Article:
The internet user, who posted the footage on YouTube, reveals that the offal explosion occurred near Tomales Bay on the California coast.

Dead whale
(Photo : Getty Images)

Exploding Whale Carcass

Since it's just a brief piece of video before the whale's identity is obscured by a billowing torrent of blood and organs, it's impossible to tell what type of whale is floating on the surface, although gray whales, blue whales, and humpback whales are the most popular marine mammals in the region.

Biologically fascinating is one way to describe it, as the clip soon became a game - Guess The Internal Organ. Following a gory explosion, everything from guts to lungs and what seems to be a spleen started coming out of the the lifeless whale's mouth.

Gassy outbursts like this one are a normal component of these creatures' disintegration, and stories of exploding whales have spread across the globe.

Also Read: Beached Sperm Whale Bore Massive Scars After Deadly Fight Against Giant Squid

Whale Explosion

Dead whales have found their way to shores and even the Staten Island coast with their bellies full of gas (a particularly memorable carcass for its near-spherical appearance)

While their huge mouths and bodily cavities can retain the death burp for a long time, they are prone to eventually releasing it for maximum effect. Residents of Tainan, Taiwan, discovered this the hard way when a 60-ton male whale on its way to a scientific institution for a necropsy burst in the middle of a busy street.

In this case, the whale's intestines ruptured from its belly, splattering blood and guts all over businesses and houses. The following destruction prompted varied reactions, with some praising the foul odor and others rushing to "feel" the whale's testosterone production.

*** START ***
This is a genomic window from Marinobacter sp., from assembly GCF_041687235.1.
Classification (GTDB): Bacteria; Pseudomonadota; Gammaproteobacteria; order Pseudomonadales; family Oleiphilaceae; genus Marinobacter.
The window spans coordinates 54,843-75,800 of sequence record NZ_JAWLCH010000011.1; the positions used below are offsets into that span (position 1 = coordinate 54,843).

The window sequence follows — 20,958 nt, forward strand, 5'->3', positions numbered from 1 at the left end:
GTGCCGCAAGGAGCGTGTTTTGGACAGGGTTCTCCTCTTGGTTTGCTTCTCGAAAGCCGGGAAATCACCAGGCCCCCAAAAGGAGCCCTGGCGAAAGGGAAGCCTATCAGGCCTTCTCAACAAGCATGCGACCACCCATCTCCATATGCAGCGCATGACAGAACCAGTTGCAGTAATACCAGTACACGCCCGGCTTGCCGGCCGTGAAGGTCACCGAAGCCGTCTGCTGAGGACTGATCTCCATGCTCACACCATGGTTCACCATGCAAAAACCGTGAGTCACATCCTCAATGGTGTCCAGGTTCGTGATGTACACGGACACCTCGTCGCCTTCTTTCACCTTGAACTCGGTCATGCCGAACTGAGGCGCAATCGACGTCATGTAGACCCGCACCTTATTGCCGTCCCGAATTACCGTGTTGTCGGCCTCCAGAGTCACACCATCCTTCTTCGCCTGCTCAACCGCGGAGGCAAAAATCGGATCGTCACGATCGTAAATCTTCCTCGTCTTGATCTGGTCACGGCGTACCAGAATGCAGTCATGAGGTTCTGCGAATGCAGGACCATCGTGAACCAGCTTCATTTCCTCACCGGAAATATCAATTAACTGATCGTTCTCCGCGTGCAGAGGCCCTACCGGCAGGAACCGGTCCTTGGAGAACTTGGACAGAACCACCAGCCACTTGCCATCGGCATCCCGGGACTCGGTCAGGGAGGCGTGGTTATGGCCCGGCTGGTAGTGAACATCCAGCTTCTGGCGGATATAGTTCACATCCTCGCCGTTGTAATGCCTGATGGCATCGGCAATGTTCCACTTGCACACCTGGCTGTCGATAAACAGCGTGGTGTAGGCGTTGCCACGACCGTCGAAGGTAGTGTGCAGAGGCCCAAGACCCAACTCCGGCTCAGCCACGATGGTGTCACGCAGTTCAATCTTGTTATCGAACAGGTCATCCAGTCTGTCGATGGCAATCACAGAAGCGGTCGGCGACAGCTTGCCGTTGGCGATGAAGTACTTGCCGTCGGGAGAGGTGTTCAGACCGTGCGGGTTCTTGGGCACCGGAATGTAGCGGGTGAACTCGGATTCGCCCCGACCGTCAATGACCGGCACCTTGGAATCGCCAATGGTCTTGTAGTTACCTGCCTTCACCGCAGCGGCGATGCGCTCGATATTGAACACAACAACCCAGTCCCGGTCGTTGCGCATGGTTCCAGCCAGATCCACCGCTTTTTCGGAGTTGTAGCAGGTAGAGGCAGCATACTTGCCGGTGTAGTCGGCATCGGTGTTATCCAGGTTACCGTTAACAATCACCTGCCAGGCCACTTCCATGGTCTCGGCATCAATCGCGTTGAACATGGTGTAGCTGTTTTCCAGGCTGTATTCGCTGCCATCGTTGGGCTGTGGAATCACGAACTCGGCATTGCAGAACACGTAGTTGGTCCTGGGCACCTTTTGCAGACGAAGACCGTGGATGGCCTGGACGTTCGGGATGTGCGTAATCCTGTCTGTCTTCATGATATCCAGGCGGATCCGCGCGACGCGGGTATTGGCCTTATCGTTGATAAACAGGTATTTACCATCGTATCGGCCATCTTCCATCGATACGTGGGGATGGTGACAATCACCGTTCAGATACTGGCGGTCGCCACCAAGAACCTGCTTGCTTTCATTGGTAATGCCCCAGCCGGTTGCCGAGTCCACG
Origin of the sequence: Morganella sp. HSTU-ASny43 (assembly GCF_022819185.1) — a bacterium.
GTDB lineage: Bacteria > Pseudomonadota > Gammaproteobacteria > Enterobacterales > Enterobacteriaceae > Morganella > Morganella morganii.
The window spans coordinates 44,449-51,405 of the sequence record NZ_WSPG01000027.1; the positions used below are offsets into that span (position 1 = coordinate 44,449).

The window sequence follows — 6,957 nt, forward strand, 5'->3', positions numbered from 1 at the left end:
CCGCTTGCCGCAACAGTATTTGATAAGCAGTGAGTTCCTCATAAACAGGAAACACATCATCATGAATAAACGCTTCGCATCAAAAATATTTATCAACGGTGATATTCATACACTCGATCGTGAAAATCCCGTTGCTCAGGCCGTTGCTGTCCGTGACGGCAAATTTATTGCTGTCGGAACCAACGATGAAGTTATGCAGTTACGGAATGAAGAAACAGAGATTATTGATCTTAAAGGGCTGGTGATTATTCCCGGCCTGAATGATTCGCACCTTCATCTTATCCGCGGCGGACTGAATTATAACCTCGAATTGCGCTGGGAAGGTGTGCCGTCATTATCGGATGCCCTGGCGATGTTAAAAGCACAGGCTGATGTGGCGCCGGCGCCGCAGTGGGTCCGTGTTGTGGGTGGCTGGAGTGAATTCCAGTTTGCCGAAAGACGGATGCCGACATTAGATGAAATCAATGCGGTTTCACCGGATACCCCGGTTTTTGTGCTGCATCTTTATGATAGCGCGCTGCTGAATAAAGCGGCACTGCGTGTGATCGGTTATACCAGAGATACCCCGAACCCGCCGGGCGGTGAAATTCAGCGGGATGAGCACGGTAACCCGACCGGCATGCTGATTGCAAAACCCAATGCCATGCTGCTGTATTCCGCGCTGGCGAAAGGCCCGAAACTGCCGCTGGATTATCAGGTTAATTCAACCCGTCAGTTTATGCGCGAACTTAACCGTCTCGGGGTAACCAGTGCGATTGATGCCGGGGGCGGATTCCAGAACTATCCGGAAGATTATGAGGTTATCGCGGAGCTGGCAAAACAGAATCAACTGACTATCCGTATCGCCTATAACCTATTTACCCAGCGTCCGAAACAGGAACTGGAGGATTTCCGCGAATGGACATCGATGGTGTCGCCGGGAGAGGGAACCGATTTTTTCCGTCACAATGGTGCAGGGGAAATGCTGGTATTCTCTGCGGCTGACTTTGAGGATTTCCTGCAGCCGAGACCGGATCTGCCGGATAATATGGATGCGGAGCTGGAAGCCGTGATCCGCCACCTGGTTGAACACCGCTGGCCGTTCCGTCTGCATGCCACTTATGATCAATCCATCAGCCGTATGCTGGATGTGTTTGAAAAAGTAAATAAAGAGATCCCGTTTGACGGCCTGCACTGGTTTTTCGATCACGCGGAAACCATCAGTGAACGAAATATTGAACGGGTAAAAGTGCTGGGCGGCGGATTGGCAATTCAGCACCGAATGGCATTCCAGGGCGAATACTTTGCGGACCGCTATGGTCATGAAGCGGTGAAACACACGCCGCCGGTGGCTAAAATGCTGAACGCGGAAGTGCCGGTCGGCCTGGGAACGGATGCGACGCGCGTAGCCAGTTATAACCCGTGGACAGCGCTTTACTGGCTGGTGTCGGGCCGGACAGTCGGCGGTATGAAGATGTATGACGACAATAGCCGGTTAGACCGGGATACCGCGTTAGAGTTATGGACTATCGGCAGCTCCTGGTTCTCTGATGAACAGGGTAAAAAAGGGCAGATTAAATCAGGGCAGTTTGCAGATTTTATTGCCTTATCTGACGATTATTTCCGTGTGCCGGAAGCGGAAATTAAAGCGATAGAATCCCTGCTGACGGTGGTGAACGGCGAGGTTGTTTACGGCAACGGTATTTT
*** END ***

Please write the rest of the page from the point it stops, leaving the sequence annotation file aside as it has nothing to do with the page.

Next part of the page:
Whale explosion
(Photo : Getty Images)

Great Whale Explosion of Oregon 

Of course, no discussion of exploding whales would be complete without mentioning the Great Whale Explosion of Oregon in 1970. Authorities believed they had no option but to conduct an explosion to remove a roughly 14-meter (45-foot) blue whale that washed up on the shore in Florence, and the consequences were... unpleasant.

Exploding a whale seems to follow the Goldilocks Principle: the number of explosives must be exactly perfect. The extremes are allowed; either a little amount to send the corpse out to sea, or a large amount to totally destroy the whale.

You would not want to be stuck in the middle, which is exactly where the highway division charged with blowing up the Oregon whale found itself on that fateful November day.

The ensuing explosion blew apart huge pieces of fat in a "mighty burst of tomato juice," as witnesses described it. Before smashing into buildings, vehicles, and people, whale boulders traveled a long distance.

In good humor, the people of Oregon chose to honor their history by naming a park after the horrific incident. When life offers you whale pieces, you should probably make the Exploding Whale, Memorial Park.

Related Article: Why Do Dead Whales Explode? Experts Warn People to Run If They See This on the Beach

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